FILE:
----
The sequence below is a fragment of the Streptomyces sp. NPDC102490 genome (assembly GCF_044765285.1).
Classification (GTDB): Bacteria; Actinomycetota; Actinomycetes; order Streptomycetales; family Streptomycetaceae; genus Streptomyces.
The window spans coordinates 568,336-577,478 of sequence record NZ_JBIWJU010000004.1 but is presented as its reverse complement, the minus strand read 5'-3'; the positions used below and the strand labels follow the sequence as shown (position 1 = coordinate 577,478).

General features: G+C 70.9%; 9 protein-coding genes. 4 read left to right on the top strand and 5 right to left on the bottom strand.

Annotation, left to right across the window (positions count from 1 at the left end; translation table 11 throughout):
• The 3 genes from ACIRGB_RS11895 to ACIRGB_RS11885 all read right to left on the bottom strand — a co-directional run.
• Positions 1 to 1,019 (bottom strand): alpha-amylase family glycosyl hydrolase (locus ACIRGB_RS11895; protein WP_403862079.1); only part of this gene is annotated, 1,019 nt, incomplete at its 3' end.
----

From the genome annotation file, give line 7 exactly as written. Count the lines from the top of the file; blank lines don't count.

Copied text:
• Positions 1 to 1,019 (bottom strand): alpha-amylase family glycosyl hydrolase (locus ACIRGB_RS11895; protein WP_403862079.1); only part of this gene is annotated, 1,019 nt, incomplete at its 3' end.